In the August 15, 2016 issue of REVITALIZATION, we featured an article about how whale sharks were revitalizing the town of Donsol in the Philippines.
Local fishermen were boosting their income in a very sustainable manner by using their boats to ferry snorkelers and divers out to see the beautiful, gentle giants.
Now, here’s a story of how a different species of shark, the thresher, is helping to revitalize a typhoon-devastated Philippine town.
On November 8, 2013, the Philippines was struck by the deadliest typhoon in recorded history: Typhoon Haiyan, which killed over 6000 people.
Malapascua, a small island resort that lay right in Haiyan’s path, was particularly hard-hit. Buildings were flattened, fishing boats annihilated, and all power and communications lost. To most, it seemed that this once-popular tourist destination was finished. But all hope was not lost: Malapascua still had its thresher sharks.
Pelagic schooling fish (such as bluefish, juvenile tuna, and mackerel), squid and cuttlefish are the primary food items of the thresher sharks. They are known to follow large schools of fish into shallow waters. Crustaceans and occasionally seabirds are also taken.
Thresher sharks are solitary creatures which keep to themselves. It is known that thresher populations of the Indian Ocean are separated by depth and space according to sex. Some species however do occasionally hunt in a group of two or three contrary to their solitary nature. All species are noted for their highly migratory or oceanodromous habits.
When hunting schooling fish, thresher sharks are known to “slap” the water, herding and stunning prey. The elongated tail is used to swat smaller fish, stunning them before feeding. Thresher sharks are one of the few shark species known to jump fully out of the water, making turns like dolphins; this behavior is called breaching.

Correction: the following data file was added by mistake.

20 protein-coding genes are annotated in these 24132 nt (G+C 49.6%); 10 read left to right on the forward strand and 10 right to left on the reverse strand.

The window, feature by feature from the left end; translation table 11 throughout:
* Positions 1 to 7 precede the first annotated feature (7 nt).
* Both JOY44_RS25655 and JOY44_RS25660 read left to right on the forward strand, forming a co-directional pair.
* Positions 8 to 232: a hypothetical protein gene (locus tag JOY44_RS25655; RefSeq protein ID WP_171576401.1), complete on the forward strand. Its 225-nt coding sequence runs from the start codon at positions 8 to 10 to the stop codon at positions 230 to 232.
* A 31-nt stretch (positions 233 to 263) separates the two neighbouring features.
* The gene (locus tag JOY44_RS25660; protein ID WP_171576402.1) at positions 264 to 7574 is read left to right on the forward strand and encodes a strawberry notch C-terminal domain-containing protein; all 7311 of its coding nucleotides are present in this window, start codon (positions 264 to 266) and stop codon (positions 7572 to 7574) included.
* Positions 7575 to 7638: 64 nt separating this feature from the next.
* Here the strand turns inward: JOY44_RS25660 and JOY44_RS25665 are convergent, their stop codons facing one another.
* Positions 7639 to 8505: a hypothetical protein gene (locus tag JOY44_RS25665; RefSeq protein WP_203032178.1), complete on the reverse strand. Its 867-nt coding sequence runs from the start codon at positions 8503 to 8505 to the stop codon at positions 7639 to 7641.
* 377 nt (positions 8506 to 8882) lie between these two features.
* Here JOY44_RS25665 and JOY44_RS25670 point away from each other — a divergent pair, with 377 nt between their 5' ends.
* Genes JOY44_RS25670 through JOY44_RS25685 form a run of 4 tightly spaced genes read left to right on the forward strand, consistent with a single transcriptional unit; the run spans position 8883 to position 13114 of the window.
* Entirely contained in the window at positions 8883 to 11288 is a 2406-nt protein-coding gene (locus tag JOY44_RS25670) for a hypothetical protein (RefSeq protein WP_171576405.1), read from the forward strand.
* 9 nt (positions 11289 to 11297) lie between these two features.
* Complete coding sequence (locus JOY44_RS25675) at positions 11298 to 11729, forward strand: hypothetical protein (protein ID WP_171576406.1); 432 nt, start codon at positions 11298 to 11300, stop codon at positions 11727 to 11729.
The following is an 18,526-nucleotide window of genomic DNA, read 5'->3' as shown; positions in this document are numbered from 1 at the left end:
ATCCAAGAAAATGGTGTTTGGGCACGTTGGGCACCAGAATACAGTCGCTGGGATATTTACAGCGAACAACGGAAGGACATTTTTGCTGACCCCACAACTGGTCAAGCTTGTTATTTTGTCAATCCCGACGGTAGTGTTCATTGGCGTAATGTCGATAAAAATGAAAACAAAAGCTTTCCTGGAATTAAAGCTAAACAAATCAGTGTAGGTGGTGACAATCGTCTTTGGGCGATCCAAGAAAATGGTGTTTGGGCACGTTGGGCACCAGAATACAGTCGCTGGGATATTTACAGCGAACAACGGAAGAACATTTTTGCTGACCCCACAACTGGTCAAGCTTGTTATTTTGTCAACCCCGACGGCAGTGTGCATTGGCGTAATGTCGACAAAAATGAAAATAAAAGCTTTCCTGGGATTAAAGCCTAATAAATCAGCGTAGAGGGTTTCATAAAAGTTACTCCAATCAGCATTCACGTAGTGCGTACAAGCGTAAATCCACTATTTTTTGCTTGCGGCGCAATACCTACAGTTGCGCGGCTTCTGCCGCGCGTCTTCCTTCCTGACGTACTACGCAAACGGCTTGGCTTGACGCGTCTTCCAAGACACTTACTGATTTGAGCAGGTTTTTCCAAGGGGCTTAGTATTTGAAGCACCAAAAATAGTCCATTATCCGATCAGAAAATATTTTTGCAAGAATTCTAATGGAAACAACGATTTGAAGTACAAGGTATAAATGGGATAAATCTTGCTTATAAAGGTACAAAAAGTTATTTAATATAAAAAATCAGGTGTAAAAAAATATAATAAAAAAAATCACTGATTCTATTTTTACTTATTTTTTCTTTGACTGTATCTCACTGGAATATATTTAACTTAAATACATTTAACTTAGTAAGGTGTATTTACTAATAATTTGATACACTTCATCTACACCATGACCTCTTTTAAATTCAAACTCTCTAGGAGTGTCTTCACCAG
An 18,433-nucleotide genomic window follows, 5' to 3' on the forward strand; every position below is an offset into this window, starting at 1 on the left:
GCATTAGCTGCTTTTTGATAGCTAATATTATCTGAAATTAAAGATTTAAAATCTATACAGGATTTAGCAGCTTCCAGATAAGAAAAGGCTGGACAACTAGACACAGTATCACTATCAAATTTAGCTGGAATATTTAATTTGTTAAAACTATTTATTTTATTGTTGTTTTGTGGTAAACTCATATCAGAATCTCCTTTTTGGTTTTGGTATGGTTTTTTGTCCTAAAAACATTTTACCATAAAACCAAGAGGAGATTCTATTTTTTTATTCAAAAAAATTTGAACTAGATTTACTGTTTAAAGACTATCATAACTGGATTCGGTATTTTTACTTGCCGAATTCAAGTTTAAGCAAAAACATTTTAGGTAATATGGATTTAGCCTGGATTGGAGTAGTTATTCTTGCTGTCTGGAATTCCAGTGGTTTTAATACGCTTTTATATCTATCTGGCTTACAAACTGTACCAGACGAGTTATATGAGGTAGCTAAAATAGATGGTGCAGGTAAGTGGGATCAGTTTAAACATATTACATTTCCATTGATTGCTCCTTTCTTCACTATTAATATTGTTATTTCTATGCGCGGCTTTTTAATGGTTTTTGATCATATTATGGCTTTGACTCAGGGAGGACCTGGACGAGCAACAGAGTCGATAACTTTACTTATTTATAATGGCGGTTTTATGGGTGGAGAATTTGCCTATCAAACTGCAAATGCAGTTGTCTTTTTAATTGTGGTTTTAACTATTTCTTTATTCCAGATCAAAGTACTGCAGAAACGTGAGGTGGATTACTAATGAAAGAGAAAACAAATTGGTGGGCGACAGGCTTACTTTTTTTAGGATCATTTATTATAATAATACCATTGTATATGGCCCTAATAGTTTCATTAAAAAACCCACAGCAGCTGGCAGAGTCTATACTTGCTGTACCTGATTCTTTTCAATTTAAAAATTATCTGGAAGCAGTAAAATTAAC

Every day, pelagic thresher sharks head to Monad Shoal, a sunken island just off the coast of Malapascua to allow small fish known as wrasses to clean the parasites from their bodies. Divers have been coming to the region since 1999 to witness this natural marvel for themselves. Each morning the divers wait on the sea mount edge, 66ft (20m) below the surface, for the sharks to approach.
Although occasionally sighted in shallow, inshore waters, thresher sharks are primarily pelagic; they prefer the open ocean, venturing no deeper than 500 meters (1,600 ft). Common threshers tend to be more common in coastal waters over continental shelves. Common thresher sharks are found along the continental shelves of North America and Asia of the North Pacific, but are rare in the Central and Western Pacific.
In the warmer waters of the Central and Western Pacific, bigeye and pelagic thresher sharks are more common. A thresher shark was seen on the live video feed from one of the ROVs monitoring BP‘s Macondo oil well blowout in the Gulf of Mexico. This is significantly deeper than the 500 meters previously thought to be their limit.
“There are no cages or baiting involved in our thresher shark tourism,” says Anna Oposa, co-founder of campaign group Save Philippine Seas.
Oposa says the thresher sharks have been fundamental in helping Malapascua to recover from Typhoon Haiyan. “Thresher shark tourism helped rebuild the island for two reasons,” says Oposa. “One, because… past and present tourists love Malapascua and its people so much, a lot of help came in – and two, the sharks were not affected by the storm, so thresher shark tourism was in full swing within weeks, which brought income to the island.”
Photo credit: Thomas Alexander via Wikipedia